Disporum longistylum is a Chinese species name that has replaced the specific name cantoniense, and we grow the cultivar 'Night Heron'. Dan Hinkley, former owner of Heronswood Nursery, collected seed from Sichuan Province and his packet certainly contained a winner. 'Night Heron' is a lithesome creature with black-purple shoots rising from the soil in spring. Flowers appear in April, a pale green color like lima beans, but they contrast nicely with the delicious stem and leaves. The “Night Heron” name (by Hinkley) was fantastic, as the nodding flower stems look very much like the Black-crowned night heron, Nycticorax nycticorax. It prefers rich humus soil with light shade and is hardy to -20 degrees F, USDA zone 5. An added bonus is that the flowers are followed by ornamental purple-black berries. The species is a wonderful rhyzomous perennial with the sweet common name of “Chinese Fairy Bells.”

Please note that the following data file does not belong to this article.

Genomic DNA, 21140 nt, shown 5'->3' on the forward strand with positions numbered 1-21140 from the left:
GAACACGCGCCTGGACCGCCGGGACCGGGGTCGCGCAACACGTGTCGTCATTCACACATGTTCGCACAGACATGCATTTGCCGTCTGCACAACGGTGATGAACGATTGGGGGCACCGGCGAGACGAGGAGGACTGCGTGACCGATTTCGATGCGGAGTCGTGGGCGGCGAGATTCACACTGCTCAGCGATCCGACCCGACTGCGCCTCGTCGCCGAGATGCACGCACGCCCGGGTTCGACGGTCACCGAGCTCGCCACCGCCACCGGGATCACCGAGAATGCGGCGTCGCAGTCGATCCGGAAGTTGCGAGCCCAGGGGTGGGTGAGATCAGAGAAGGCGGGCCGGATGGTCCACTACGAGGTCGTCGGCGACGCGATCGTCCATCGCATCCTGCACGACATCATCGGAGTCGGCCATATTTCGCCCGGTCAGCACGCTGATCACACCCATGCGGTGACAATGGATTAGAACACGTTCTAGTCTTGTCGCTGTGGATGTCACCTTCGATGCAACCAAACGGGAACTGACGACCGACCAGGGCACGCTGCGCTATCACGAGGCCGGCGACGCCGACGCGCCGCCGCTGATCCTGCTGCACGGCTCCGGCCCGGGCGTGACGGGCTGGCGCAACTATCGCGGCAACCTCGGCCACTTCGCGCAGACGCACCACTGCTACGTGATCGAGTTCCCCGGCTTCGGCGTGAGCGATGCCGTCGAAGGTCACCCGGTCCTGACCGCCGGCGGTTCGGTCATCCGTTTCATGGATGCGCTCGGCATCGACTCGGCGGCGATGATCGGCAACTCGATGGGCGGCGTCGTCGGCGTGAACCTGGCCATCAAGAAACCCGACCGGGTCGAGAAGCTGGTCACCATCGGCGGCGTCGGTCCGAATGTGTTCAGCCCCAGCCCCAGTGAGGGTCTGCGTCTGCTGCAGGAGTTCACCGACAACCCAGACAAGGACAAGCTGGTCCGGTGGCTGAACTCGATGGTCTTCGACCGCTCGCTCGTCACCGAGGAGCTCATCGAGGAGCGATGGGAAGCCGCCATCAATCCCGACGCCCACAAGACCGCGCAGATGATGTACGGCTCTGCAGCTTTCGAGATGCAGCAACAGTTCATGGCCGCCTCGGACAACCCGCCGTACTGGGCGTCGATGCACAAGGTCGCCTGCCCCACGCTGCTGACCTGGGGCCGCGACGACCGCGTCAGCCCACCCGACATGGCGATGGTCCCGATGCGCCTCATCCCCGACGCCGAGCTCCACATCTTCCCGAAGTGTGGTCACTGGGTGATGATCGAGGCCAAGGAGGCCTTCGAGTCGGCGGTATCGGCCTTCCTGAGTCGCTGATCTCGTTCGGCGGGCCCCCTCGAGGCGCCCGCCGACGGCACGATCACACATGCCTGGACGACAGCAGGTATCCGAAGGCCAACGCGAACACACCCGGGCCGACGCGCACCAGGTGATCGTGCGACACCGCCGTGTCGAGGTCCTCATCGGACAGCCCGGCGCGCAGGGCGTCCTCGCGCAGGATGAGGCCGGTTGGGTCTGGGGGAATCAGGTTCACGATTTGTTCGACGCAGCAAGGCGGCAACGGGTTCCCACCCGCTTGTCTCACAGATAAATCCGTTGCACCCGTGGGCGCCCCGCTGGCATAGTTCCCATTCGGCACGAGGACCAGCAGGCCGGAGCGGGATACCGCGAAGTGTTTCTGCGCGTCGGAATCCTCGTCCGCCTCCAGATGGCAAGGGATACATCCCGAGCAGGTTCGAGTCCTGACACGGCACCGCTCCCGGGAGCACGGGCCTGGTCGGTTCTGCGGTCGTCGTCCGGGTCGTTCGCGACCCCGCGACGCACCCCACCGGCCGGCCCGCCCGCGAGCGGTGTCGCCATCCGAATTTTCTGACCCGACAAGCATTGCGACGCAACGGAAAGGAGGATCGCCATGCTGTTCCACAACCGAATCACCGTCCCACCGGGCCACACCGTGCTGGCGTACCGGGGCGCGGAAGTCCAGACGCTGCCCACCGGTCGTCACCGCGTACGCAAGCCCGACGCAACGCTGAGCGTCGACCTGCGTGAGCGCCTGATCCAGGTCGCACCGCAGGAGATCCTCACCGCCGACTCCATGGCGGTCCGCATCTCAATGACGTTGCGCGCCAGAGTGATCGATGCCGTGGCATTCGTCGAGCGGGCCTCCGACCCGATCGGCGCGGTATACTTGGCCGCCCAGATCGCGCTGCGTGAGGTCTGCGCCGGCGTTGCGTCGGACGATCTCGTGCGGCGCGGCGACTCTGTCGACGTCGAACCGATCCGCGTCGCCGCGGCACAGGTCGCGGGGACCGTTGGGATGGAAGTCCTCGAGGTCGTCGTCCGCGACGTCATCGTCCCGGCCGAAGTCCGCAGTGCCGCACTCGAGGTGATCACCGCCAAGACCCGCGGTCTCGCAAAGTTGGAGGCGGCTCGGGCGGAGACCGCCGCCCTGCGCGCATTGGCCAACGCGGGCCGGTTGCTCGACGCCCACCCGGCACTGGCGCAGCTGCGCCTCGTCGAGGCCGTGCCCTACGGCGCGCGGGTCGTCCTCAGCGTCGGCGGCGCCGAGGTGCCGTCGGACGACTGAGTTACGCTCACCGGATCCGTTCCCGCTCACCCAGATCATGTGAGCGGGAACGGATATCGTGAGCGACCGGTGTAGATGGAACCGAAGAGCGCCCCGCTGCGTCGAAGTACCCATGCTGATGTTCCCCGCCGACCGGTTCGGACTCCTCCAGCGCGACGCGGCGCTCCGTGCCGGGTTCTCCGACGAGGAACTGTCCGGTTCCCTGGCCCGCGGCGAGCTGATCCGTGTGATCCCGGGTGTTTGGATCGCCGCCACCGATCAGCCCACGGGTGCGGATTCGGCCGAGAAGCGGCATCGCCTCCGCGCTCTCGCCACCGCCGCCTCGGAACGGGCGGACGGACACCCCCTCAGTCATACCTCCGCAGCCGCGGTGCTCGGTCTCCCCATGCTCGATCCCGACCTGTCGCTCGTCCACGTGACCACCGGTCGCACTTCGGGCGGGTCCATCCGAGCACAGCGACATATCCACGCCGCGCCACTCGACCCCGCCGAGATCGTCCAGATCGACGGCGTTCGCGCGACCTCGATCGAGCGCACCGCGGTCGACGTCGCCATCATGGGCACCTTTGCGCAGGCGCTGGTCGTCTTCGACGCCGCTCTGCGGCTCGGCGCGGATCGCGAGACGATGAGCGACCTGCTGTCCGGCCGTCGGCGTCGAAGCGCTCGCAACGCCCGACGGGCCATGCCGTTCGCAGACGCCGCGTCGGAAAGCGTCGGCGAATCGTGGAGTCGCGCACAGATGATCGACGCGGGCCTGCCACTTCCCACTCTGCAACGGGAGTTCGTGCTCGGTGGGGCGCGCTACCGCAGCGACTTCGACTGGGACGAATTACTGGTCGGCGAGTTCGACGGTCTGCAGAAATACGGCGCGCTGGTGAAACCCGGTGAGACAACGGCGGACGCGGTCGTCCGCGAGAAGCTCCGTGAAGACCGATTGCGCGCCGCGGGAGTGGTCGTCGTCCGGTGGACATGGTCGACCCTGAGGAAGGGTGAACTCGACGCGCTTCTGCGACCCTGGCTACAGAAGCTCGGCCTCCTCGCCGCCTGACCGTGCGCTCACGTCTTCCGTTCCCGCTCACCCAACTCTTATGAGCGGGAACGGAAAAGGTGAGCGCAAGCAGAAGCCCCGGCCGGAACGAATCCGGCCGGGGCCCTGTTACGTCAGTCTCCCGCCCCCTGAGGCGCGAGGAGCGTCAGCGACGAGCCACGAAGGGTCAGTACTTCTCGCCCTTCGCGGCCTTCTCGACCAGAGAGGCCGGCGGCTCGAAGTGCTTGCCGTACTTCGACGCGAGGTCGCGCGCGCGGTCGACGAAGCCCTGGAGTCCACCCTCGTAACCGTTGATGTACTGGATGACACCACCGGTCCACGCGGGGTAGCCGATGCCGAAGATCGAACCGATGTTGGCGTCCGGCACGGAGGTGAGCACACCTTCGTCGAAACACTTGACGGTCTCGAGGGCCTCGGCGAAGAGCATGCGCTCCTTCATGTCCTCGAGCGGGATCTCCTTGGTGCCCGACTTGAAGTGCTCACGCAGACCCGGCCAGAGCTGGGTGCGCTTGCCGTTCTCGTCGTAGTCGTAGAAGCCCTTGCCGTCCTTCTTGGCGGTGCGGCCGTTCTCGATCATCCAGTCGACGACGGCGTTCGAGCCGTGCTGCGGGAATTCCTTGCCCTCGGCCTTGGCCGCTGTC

Continuing with the theme China: Mother of Gardens, there are two tree species – Abies squamata and Acer griseum – that share similar outstanding exfoliating bark. Both species are nice enough on their own, even without the bark, for A. squamata is handsome for its deep blue-green foliage with shiny white buds and purple cones, and A. griseum for its fuzzy greyish new buds and superb orange-red fall foliage color. But add in the ornamental bark and both vie for the title of the “perfect tree.” Acer griseum has become almost common in Oregon landscapes, and on a number of boulevards it is used as a street tree. There, it looks stately and elegant. Abies squamata is far more rare, and in fact I have never seen it used in any American landscape, and actually only at Buchholz Nursery and in a few high-end European arboreta. My career-long desire to see both species in the wild may or may not happen, but if it does it would be convenienced by the fact that both can be found in Sichuan, China. How appropriate that E.H. “Chinese” Wilson stumbled upon Acer griseum – in spite of his Davidia involucrata frenzy in 1901 – and Abies squamata in 1910, and thus introduced the two most elegant “bark-trees” that western horticulture has ever seen. I will admit that Abies squamata is not for everyone, as this Chinese species holds the highest-altitude record for any Abies in the world, and it might not be happy in your low-altitude climate or in your cruel heat and high humidity. This winter we will propagate Abies squamata onto Abies firma, the rootstock a Japanese low-land species renowned for tolerating heat and humidity. While I may never see A. squamata in the wild, I will still attempt to bring a few starts into American gardens. But don't thank me – I have done only a little – but give thanks to Chinese Wilson for doing the hard part.